• Product dimensions: 4.24 (w) x 6.72 (h) x 0.84 (d)

Meet the Author

JOHN FARRIS is the 2002 Horror Writers' Association Lifetime Achievement Award winner and the author of numerous New York Times bestsellers including, The Fury, When Michael Calls, and Soon She Will Be Gone. His most recent novel is Phantom Nights. He lives near Atlanta, Georgia.

STEPHEN KING was born in Portland, Maine in 1947. In the spring of 1973, Doubleday & Co., accepted the novel Carrie for publication, providing him the means to leave teaching and write full-time. He has since published over 40 books and has become one of the world's most successful writers. Stephen lives in Maine and Florida with his wife, novelist Tabitha King. They are regular contributors to a number of charities including many libraries and have been honored locally for their philanthropic activities.

Ed McBain was also known as Evan Hunter. His writing career has spanned almost five decades, from his first novel, The Blackboard Jungle, in 1954 to the screenplay for Alfred Hitchcock's The Birds to Candyland, written in tandem with his alter ego, Ed McBain, to his most recent novel, The Moment She Was Gone. He is the first American ever to receive the Diamond Dagger, the British Crime Writers Association's highest award. He also holds the Mystery Writers of America's prestigious Grand Master Award. His last 87th Precinct novel was Fiddlers. Evan Hunter / Ed McBain passed away in Fall 2005.

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Table of Contents

Introduction 7
Walking around money 11
Hostages 75
The corn maiden : a love story 131
Archibald Lawless, anarchist at large : walking the line 223
The resurrection man 311
Merely hate 375
The things they left behind 451
The ransome women 481
Forever 603
Keller's adjustment 725
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Interviews & Essays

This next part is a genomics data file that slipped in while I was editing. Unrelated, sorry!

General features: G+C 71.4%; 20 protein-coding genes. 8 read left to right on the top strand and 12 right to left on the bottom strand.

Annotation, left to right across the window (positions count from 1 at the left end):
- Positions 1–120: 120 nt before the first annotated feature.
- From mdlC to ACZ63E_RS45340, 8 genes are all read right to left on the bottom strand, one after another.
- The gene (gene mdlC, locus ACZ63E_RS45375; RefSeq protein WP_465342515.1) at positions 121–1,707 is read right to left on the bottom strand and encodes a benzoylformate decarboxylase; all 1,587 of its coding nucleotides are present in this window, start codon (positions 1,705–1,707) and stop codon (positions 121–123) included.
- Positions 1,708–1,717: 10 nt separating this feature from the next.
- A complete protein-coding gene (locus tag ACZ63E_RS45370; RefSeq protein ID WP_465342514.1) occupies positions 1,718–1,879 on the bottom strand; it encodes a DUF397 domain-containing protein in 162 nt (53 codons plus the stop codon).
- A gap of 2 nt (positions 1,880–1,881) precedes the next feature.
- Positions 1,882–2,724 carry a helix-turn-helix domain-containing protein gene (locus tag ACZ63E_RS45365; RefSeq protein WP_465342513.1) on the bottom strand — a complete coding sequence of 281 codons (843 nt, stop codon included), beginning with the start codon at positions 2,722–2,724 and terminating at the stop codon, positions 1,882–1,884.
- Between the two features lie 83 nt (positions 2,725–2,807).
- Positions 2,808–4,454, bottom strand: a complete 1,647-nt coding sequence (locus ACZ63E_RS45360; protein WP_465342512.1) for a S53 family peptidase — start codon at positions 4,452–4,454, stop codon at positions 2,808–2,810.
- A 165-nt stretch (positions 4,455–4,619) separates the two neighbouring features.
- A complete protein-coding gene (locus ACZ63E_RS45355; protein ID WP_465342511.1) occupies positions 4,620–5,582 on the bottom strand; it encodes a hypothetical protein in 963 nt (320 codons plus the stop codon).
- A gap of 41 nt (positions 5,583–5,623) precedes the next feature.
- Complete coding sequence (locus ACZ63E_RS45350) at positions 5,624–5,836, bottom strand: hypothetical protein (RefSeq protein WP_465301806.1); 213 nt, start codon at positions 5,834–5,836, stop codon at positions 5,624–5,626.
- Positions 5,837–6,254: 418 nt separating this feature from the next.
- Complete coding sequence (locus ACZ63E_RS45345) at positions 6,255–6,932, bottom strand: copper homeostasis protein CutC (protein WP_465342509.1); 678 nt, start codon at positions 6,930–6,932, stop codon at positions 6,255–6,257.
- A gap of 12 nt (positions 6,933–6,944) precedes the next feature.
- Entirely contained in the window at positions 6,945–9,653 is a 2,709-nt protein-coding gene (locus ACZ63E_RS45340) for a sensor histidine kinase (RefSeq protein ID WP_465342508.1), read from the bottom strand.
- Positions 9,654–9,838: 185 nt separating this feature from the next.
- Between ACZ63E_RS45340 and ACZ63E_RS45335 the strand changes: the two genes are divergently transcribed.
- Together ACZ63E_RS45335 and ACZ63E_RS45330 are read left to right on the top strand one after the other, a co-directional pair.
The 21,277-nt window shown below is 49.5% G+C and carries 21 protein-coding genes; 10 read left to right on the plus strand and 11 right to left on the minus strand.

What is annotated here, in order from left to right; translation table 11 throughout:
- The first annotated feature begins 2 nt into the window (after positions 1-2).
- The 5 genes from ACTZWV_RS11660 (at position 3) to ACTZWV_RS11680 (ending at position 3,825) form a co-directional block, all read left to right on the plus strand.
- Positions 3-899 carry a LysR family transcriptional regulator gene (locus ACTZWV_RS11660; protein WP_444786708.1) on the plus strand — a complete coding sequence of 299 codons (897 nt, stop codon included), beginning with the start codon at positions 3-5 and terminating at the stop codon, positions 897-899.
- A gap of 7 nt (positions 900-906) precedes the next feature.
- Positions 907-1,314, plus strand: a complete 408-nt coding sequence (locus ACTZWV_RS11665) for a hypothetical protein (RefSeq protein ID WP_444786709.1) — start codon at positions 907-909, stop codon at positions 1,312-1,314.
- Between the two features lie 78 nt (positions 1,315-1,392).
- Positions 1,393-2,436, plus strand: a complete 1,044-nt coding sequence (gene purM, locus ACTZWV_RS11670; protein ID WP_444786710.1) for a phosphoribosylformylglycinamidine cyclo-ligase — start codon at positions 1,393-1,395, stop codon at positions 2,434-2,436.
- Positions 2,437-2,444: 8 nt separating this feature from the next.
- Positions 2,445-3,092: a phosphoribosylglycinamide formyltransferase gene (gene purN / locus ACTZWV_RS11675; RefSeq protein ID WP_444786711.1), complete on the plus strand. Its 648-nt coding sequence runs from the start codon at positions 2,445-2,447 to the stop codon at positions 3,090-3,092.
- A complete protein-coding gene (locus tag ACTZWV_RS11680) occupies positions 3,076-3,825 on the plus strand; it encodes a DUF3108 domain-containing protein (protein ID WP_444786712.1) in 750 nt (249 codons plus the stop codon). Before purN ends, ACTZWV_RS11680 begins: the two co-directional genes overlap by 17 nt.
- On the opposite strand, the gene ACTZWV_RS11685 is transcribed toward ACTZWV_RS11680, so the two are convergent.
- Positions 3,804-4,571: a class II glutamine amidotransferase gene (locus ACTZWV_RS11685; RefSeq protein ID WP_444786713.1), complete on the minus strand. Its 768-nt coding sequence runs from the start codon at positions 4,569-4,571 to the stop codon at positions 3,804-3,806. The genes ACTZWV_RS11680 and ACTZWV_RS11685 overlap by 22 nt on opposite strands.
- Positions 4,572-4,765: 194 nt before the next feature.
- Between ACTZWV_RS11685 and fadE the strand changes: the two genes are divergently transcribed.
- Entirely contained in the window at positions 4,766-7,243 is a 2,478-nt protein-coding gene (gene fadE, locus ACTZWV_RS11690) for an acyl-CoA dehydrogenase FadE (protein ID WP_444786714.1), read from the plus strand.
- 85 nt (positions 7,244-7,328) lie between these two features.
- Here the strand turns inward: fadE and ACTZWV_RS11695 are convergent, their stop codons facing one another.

Ransom Notes Interview with Ed McBainRansom Notes: How did you decide which authors (and how many) to invite to participate? Ed McBain: I knew from the start it would be ten. Ten best, right? Besides, the length of each individual entry dictated that there not be more than ten or the book would become too bulky and in fact somewhat forbidding. Choosing the writers was the easy part: I just made a list of writers I love to read. And (fingers crossed) I began asking them to contribute.RN: Who was the first author you invited? EM: Many moons ago, at different stages of our careers, Don Westlake, Larry Block, and I each worked as "editors" at the Scott Meredith Literary Agency. During our separate apprenticeships there, we learned how to write (for pay) short stories, novels and -- yes -- novellas. I knew that both Larry and Don were familiar with the form, and I knew that if they promised to deliver, they would. They were the first people I contacted. Happily, they each had an idea and the time to write it for me.RN: Who did you think was least likely to participate? EM: Both Sharyn McCrumb and Anne Perry, whose work I love but whom I had never met. Actually, these two stories were obviously something each author had been wanting to write for a long time, and -- luckily -- I just happened to be strolling by.RN: Which story was the first one finished? EM: Don Westlake was the first to deliver his story -- a good omen in that it was a total delight and a harbinger of what was to come.RN: What was the biggest challenge as you shifted roles from contributor to editor of Transgressions?EM: Daring to tell writers of such stature how I felt a scene or a paragraph or even a line could be made better. But these are all professionals. Timidly, I approached. Reassuringly, they said, "Ahh, yes, Done." RN: What prompted you to make your own entry an 87th Precinct story? EM: A novella is always challenging -- which is why I guess most writers stay away from them. But the very form of the 87th Precinct novels (successive interviews with suspects or witnesses with explosive points of action) actually made writing a novella easier. In fact, by plotting as if I were about to write a novel, I found myself with an overabundance of scenes from which to choose. RN: Which story would you say is closest to a traditional mystery? EM: I'd say my own story is closest to the traditional form. After that, either Jeffery's or Don's. Three of the most offbeat novellas in the collection are by the women writers I asked to join me.